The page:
The effective date for an original claim is usually the date that the VA receives the claim. However, when a claim has been denied and appealed, and then later granted, the VA may grant something called “staged ratings,” which often leads to a lot of confusion among Veterans. In this article, we look at VA staged ratings and what they mean.
Most conditions that can be service-connected are capable of getting better or worse. When a claim has been pending for a long time, it’s natural that the condition or symptoms will improve, or worsen. When that happens, a Veteran is entitled to a VA staged rating.
For example, let’s say a Veteran files a claim for a lower back condition in 2013 and receives an examination for the condition. On the basis of that examination, the Veteran would be entitled to a 10 percent rating, but the VA denies service connection, and the Veteran appeals. The claim is later granted in 2018 after a new examination and medical opinion. That examination shows that the back condition has worsened, and the loss of range of motion entitles the Veteran to a 40 percent evaluation. The VA grants the claim, with an evaluation of 20 percent, effective on the date the VA received the claim, and a 40 percent evaluation with a new effective date showing that the condition worsened. This is an example of a VA staged rating, with a 20% evaluation for a certain date and a 40% evaluation for the other.
Here’s another example. A Veteran files a claim for a mental health condition like PTSD. The VA denies the claim, and the Veteran appeals. During the pendency of the appeal, the Veteran was hospitalized twice for PTSD, each time for a period of more than 21 days. When the claim is granted, the VA grants a 70 percent evaluation for PTSD, but grants a 100 percent evaluation for the periods when the Veteran was hospitalized. Therefore, the Veteran would receive a VA staged rating for both 70% and 100% for specific timeframes.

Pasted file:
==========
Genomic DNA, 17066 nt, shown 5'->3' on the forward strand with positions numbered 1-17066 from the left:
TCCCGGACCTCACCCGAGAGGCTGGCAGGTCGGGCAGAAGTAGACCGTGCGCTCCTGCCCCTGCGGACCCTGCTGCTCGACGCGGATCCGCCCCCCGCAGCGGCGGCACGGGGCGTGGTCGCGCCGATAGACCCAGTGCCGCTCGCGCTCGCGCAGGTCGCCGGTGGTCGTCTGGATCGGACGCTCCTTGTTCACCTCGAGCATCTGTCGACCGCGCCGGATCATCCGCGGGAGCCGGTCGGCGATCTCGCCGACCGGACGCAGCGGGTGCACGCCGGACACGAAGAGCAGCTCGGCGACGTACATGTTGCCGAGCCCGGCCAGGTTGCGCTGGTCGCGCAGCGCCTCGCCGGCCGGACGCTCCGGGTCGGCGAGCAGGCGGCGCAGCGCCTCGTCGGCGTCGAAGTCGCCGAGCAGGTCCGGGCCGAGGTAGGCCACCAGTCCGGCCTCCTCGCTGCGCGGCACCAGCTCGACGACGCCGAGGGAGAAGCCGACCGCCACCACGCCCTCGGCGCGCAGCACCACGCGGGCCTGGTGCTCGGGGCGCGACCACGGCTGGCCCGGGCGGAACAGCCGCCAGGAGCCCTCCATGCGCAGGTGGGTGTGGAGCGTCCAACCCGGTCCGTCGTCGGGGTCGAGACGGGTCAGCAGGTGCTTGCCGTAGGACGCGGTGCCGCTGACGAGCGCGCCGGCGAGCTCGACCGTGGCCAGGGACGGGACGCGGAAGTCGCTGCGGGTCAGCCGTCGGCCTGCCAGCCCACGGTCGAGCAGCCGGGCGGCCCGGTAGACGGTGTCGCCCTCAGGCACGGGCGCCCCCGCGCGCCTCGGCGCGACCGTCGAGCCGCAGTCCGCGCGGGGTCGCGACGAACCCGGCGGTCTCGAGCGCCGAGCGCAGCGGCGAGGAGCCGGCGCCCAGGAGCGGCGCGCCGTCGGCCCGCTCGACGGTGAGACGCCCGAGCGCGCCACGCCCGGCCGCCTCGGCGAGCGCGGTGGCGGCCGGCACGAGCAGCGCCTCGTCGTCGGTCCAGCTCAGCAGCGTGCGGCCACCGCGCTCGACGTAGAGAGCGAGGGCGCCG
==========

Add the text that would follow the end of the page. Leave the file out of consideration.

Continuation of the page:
Obviously, there can be long stretches of time between examinations, and a condition can worsen prior to the later examination. You can help yourself by keeping records of when and how your symptoms worsen over time. If you see the doctor for your condition, make sure you have copies of those records. For musculoskeletal complaints, if you can get range of motion testing done, that will be helpful. If you experience flare-ups, keep a record of those. For mental health complaints, make sure you report worsening symptoms to your treatment providers. Just remember that the VA usually utilizes compensation and pension examinations to set the effective dates for increased evaluations, so any objective medical evidence or lay reports of worsening symptoms will help.
The VA disability lawyers at Berry Law help Veterans get the disability compensation they are entitled to. If you were denied VA disability compensation or need help appealing a low rating, they can help. With attorneys from the Army, Navy, Air Force, and Marine Corps, Berry Law is well-equipped to handle your appeal. Contact Berry Law today for a free case evaluation.
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